Yaba is gradually attracting an increased broadband and internet infrastructure powered by MainOne, co- location of tech hubs, home to two academic institutions: the University of Lagos and the Yaba College of Technology, there is also research and creative centres around the area. This days Yaba is often referred to by many as the Silicon Valley of Africa, but that doesn’t make much impact. The truth is the passion, hunger, enthusiasm I see in the eyes of young software developers in Nigeria as they gather together at the Cchub to help grow their startups, is of significant interest.

Thanks to Bosun Tijani and Femi Longe, two young Nigerians that started the first Technology Hub in Nigeria-the Co-Creation Hub (CcHub). The CcHub is at the centre of tech innovation amongst young people in Nigeria. It is Nigeria’s first open living lab and pre-incubation space designed to be a multi-functional, multi-purpose space where work to catalyze creative social tech ventures take place. It is a place for technologists, social entrepreneurs, government, tech companies, impact investors and hackers in and around Lagos come together to co-create new solutions to the many social problems in Nigeria. The project was largely funded by the Omidyar Network and the Indigo Trust among other organizations that has continuously supported their existence since 2010. CcHub is living up to expectations and am happy about what they are doing in the space.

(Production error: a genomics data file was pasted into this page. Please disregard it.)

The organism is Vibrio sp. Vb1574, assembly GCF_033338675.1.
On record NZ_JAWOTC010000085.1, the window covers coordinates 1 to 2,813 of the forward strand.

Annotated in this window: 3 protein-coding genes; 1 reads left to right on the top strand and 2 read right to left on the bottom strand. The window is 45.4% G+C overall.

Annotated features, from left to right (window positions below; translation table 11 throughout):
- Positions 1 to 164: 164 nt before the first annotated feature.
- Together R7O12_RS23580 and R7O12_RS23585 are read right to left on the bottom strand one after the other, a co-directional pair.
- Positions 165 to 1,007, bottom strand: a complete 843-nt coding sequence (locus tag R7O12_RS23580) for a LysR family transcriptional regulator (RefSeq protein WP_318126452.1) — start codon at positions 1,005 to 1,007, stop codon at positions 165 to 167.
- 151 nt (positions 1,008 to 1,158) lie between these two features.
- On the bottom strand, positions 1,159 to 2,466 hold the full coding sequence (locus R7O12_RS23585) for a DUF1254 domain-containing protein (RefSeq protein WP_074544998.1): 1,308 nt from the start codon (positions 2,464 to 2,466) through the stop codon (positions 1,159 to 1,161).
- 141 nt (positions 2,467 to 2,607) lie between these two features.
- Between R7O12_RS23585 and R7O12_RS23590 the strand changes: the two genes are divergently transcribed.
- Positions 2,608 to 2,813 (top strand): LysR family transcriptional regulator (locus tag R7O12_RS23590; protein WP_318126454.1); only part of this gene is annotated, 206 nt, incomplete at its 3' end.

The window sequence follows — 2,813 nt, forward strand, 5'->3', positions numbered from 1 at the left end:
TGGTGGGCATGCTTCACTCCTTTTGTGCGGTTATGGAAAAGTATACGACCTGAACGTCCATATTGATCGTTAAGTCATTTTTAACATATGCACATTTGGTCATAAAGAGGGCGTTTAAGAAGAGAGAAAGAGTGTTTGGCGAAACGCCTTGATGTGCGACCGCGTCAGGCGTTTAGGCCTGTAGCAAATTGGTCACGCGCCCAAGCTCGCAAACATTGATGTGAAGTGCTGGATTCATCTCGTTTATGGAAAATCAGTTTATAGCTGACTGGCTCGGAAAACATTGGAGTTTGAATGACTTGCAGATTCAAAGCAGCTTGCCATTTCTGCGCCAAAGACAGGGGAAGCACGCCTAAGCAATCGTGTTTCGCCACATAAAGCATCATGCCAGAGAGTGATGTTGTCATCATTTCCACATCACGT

Within a period of 4 years other hubs have sprang up within and around the Yaba axis. Some of them include the IDEA Hub established by the federal government of Nigeria to support software incubation in Nigeria, The TVClabs driven by Tomi Davies, Wennovation Hub, Passion Incubator co-founded by Olufunbi Falayi and the newly started Leadpath Accelerator. Others are the L5lab by serial entrepreneur Chika Nwobi,Spark.ng co-founded by Jason Njoku, Lagos Angel Network, Mobile Monday, Venia Business Hub, Paradigm Initiative of Nigeria(PIN) founded by Gbenga Sesan ,Capital Square, Rocket Internet Incubator, the proposed Silicon  Village, Techlaunchpad, and the Tinapa Knowledge city in Calabar, Cross river state. These are all efforts/ideas /hubs by several individuals, organisations focused at helping, supporting and growing the Nigerian Startup Ecosystem.

Success Stories